557 Chapters
Medium 9781475816365

Brown v. Board of Education: A Beginning Lesson in Social Justice

International Journal of Educational Reform Rowman & Littlefield Publishers ePub

Margaret Engl, Steven B. Permuth, and Terri K. Wonder

The state can have no authoritative character . . . in expounding and applying the provisions of the Constitution.

—James Madison

Scholars would suggest that there are times when a clash of societal values and social justice come into a perspective of historic reality when, short of violence, the interceding nature of the judicial branch of America is called on to settle these conflicting issues. A number of these decisions balancing, under law, issues of social values and social justice have altered, clarified, or jolted the American dynamic. This is one of those cases.

In the fall of 1953, the Supreme Court of the United States received the case of Brown v. Board of Education of Topeka (347 U.S. 483, 1954) that raised essential questions, including whether separate but “equal” facilities in education can be provided for black students in the United States or whether the consideration of such societal construct violates, among other things, the equal protection clause of the Fourteenth Amendment. Further, the case is asked to address the historic tension as to the degree to which a state can establish a pattern of laws that might be construed to be inconsistent with federal legislation at a point in which both the state and federal governments cannot both have their way. Of import, central to the dialogue in what is arguably perceived as the case of the century, Justice Felix Frankfurter asks NAACP and petitioners Counsel Thurgood Marshall to “define equal.”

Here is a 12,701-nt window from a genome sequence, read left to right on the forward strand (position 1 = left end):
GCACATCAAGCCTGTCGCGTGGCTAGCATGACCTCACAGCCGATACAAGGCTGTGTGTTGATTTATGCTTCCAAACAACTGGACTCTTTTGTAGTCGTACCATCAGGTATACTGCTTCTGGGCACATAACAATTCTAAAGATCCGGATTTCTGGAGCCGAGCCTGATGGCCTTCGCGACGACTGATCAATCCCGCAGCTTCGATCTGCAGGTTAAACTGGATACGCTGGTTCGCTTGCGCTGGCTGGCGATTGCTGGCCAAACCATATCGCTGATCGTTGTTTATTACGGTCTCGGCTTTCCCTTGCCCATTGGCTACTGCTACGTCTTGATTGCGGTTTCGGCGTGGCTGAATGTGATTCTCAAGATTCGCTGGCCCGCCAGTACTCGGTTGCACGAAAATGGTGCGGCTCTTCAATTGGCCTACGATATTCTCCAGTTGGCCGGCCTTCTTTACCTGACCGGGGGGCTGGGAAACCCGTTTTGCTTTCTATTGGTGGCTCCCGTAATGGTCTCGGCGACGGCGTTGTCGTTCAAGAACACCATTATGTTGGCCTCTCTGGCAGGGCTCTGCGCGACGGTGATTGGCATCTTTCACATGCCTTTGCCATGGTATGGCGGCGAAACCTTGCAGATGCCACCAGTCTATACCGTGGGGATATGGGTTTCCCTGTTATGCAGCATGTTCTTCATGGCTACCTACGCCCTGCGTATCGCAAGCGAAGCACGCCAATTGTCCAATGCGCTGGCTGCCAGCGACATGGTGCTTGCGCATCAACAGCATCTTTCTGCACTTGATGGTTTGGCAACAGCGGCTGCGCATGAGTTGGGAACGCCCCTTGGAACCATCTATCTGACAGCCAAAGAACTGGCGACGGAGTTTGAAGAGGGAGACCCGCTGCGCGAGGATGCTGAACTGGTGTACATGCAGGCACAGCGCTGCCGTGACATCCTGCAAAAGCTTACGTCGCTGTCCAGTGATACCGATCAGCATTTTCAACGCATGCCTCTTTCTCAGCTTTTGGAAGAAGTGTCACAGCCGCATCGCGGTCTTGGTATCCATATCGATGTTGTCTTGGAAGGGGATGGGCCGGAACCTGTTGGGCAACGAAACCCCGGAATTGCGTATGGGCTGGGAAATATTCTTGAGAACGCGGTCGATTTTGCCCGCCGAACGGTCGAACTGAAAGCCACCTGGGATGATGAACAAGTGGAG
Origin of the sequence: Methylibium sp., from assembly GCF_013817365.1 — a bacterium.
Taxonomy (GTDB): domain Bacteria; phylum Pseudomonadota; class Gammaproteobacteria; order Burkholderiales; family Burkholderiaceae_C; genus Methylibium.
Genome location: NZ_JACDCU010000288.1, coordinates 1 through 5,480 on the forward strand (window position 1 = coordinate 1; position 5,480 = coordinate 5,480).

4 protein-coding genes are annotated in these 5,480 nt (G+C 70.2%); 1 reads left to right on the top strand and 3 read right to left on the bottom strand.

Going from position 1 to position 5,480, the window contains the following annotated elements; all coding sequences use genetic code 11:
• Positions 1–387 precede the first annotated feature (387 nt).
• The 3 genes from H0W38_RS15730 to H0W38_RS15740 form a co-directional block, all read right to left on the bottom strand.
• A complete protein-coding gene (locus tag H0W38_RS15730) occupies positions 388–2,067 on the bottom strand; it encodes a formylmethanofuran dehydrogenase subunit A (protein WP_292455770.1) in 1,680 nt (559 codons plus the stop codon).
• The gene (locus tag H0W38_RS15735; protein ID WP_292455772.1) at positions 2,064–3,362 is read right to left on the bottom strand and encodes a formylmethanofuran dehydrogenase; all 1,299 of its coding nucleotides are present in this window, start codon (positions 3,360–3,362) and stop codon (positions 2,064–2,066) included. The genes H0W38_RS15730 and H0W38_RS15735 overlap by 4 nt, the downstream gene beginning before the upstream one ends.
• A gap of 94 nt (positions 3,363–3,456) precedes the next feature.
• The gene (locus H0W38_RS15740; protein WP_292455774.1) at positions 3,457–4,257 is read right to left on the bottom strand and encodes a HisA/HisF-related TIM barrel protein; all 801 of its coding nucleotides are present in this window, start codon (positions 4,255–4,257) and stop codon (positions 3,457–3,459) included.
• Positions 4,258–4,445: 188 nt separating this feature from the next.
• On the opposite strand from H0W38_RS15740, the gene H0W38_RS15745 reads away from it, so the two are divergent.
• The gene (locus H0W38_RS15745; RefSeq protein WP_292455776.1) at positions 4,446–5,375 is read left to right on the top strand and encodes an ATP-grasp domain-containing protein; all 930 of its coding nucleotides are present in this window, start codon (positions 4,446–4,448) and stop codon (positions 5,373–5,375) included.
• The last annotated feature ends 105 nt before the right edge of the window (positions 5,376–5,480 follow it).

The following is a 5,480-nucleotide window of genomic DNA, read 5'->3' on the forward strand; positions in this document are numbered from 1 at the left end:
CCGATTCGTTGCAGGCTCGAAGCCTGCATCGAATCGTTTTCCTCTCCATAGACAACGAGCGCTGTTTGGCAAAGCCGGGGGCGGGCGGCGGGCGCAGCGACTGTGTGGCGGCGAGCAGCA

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Medium 9781475816587

The Changing Way of Leading

International Journal of Educational Reform Rowman & Littlefield Publishers ePub

Sandra Sytsma

ABSTRACT: This conceptual article explores the changing way of leading. It proposes that in contrast to the primarily outer actions that characterize educational change, the inner and outer dimensions of leaders are necessary to change what constitutes leading, thereby making it more appropriate to our times. The unfolding of leading actions and the enfolding making of meaning are seen as being immanent and together productive of a creative field of change for self and others. The article is intended as a provocateur for leaders to reflect on their leading, and it is dedicated to leaders in schools who have lost their way but courageously engaged the inner dimension of meaning making to shape a changing and growth-enhancing way of leading.

Leading has its etymological origins in guiding and enabling a journey (Online Etymology Dictionary, 2007). It was only toward the middle of the 2nd century AD that leading came to be associated with the directive activity of being first and at the front. Now well into the 3rd century, it is time to move beyond this conception to reconsider a meaning of leading for this age of change.

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Medium 9781475816723

U.S. Federal Discrimination Law and Language and Culture Restrictions in K–12 Private Schools

International Journal of Educational Reform Rowman & Littlefield Publishers ePub

Ralph Mawdsley Joy Cumming

ABSTRACT: Section 1981 prohibits discrimination concerning the right to contract, and Title VI prohibits discrimination on the basis of the basis of race and national origin. The two cases that form the basis for the discussion in this article—Silva v. St. Anne Catholic School and Doe v. Kamehameha Schools—address whether culture and language can affect the legality of policies that might otherwise appear to be discriminatory.